Before I get into another battle based on my support for virtual peer review, I will happily condemn asynchronous review that relies on people to read, assess and respond without a live conversation. That said, there are a number of tools (see above) that could support live video-conferencing that could be tested during the coming months for their effectiveness in making decisions about how we disburse grant funding. Prior research suggests there is some merit here with at least one study suggesting that there was no difference in funding the best science and another listing some side benefits of face-to-face panels as “the camaraderie and networking that occurs in person, the thoroughness of discussion, the ease of speaking up or having one’s voice heard, the fact that it is more difficult to multitask or become distracted, reading panelists’ facial expressions, and perceived cohesiveness of the panel.” If these side benefits are obtainable outside of a grant panel setting, then surely it’s a good idea to at least explore the reduction of face-to-face grant panels. As an aside, and maybe a future column, it is important to consider the barrier that travel preferentially imposes on some researchers (those with caring responsibilities, physical disabilities, illnesses, or geographical isolation).

Grounding absentee landlords

A growing trend in biomedical sciences over the last 10-15 years has been group leaders who spend incredible amounts of time away from their labs at grant panels, conferences, etc. Anecdotally, I’ve heard of a substantial number of professors who spend more than half of their time away from the lab that they are supposed to be guiding. Yes, they keep in touch by email, and placing Skype calls is becoming easier and easier, but I will be very curious to see what this next few months has in store for those labs whose group leaders are rarely present. Maybe we’ll see some extra attention on long forgotten projects or key strategic meetings that pull together people whose schedules are impossible to overlay? Perhaps we might even come to the realization in some labs that research/life is actually better without the big boss present…  We would invite your stories in the comments and/or through email at [email protected] . We will share any neat ideas with our readers.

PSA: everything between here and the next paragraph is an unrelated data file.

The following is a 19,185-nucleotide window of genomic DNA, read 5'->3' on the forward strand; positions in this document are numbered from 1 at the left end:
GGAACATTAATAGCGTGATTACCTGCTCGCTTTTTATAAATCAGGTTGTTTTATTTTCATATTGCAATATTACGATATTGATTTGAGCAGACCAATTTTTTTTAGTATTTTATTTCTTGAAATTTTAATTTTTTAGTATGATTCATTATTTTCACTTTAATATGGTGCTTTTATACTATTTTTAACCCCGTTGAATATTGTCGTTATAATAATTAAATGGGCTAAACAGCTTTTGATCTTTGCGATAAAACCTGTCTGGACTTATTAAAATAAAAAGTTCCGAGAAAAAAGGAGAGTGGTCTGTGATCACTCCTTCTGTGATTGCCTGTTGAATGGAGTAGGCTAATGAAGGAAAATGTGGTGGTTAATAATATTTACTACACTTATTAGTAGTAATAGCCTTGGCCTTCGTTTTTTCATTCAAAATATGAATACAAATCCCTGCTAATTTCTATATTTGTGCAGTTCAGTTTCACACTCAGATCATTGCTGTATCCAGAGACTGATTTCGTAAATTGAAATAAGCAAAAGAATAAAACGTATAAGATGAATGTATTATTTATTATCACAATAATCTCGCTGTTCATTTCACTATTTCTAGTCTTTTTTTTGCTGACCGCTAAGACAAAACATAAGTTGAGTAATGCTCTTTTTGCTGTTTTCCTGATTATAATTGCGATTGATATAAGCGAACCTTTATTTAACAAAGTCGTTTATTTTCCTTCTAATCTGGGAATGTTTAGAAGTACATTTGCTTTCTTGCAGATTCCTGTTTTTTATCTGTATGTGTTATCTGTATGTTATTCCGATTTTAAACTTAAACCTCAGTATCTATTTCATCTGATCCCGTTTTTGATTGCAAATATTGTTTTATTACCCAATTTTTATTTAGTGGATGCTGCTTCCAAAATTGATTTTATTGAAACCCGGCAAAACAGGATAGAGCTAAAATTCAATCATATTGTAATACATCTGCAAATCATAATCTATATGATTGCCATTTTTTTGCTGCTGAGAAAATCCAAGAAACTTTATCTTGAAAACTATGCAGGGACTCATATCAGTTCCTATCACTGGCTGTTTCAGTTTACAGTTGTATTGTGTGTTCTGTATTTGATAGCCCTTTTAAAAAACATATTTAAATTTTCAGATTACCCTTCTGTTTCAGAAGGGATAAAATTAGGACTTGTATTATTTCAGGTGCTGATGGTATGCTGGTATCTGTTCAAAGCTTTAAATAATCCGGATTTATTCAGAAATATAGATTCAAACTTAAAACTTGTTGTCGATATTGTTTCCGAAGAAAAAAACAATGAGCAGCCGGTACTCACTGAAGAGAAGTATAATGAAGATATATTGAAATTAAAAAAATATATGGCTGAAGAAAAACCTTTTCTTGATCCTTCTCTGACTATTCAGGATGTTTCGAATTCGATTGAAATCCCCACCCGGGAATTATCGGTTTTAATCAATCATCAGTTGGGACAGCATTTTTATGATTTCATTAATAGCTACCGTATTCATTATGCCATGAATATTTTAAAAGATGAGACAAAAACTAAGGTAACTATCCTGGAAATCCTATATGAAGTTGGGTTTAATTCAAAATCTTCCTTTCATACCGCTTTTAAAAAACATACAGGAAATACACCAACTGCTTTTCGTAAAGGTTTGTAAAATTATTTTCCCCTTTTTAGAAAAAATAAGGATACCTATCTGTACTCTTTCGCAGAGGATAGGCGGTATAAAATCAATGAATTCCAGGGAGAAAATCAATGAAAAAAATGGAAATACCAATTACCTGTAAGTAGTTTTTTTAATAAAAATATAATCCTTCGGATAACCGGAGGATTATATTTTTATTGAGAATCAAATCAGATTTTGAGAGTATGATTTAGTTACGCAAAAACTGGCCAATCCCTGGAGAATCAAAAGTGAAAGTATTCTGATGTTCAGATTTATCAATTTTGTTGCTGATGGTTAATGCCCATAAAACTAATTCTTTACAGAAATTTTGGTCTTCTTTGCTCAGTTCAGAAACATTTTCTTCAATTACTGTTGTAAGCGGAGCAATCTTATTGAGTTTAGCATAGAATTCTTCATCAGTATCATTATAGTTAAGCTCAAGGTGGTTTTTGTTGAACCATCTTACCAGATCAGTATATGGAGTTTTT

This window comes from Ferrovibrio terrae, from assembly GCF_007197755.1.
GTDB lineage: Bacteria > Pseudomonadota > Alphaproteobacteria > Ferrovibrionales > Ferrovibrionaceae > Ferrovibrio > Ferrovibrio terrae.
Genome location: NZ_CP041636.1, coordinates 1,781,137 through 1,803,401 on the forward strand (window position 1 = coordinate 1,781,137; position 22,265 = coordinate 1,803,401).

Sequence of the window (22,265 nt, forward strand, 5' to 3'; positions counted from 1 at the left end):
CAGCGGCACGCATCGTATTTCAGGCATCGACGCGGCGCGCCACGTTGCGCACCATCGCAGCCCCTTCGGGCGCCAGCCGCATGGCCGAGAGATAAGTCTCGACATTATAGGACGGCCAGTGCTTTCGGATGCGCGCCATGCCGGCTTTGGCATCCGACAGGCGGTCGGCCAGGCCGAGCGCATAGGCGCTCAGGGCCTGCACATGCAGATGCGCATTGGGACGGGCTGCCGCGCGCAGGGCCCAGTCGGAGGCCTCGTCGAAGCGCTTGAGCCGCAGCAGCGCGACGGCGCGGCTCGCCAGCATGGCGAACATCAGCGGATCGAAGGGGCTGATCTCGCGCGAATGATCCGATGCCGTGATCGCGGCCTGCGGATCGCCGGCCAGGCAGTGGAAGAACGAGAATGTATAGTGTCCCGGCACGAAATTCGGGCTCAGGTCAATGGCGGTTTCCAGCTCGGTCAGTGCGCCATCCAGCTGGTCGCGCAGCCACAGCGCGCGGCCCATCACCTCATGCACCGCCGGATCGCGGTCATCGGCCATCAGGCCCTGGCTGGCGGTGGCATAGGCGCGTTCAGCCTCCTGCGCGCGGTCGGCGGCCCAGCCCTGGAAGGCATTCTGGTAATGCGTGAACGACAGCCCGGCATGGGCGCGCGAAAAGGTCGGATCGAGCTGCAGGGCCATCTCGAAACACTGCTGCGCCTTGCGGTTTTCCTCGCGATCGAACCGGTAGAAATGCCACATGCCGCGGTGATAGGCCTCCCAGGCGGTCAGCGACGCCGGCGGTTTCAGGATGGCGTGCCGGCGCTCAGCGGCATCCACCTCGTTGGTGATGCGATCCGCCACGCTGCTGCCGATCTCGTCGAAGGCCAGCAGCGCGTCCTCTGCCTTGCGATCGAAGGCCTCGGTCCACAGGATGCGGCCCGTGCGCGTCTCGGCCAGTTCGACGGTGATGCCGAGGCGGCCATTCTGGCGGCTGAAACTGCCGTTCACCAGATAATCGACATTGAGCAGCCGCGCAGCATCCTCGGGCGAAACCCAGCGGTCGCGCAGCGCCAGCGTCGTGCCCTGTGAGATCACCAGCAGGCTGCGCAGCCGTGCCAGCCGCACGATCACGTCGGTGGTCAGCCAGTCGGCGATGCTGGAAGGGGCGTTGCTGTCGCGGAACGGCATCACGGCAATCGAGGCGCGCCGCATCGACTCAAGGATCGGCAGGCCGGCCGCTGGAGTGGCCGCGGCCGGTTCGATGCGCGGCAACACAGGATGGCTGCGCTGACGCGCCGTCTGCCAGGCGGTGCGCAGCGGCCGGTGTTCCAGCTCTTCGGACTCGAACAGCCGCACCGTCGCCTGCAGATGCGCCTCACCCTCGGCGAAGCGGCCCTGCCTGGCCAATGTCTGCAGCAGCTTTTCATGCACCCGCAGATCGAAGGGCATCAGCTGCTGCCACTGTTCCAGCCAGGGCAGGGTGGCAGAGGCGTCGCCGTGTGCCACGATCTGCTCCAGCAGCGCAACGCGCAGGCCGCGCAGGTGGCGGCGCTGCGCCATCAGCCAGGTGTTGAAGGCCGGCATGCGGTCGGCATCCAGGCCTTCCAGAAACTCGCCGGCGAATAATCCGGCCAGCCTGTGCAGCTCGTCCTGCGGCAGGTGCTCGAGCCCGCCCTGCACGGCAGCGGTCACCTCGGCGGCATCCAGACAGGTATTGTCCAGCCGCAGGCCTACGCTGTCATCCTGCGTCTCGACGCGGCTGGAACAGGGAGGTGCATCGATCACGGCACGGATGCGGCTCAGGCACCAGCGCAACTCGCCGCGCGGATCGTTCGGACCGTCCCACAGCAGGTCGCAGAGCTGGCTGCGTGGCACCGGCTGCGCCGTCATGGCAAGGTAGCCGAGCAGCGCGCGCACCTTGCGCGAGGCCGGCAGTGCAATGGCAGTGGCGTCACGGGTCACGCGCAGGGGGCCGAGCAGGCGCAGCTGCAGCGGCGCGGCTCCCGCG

In conclusion, I do not wish in any way to undermine the impact and importance of the COVID-19 crisis. What I am hoping, though, is that we can use this enforced period of low/no travel to reconsider the structures that we currently cling to which involve substantial travel and evaluate new possibilities when everyone is more or less inclined to partake in a virtual experiment when travel is not an option. It would be particularly interesting to hear from those who feel that their work or their mental/physical health have benefitted from this period of grounding.  Surely there is some good to emerge as a result of all of the stress and worry that COVID-19 is wreaking on our society.

David Kent
Dr. David Kent is a principal investigator at the York Biomedical Research Institute at the University of York, York, UK. He trained at Western University and the University of British Columbia before spending 10 years at the University of Cambridge, UK where he ran his research group until 2019. His laboratory's research focuses on the fundamental biology of blood stem cells and how changes in their regulation lead to cancers. David has a long history of public engagement and outreach including the creation of The Black Hole in 2009.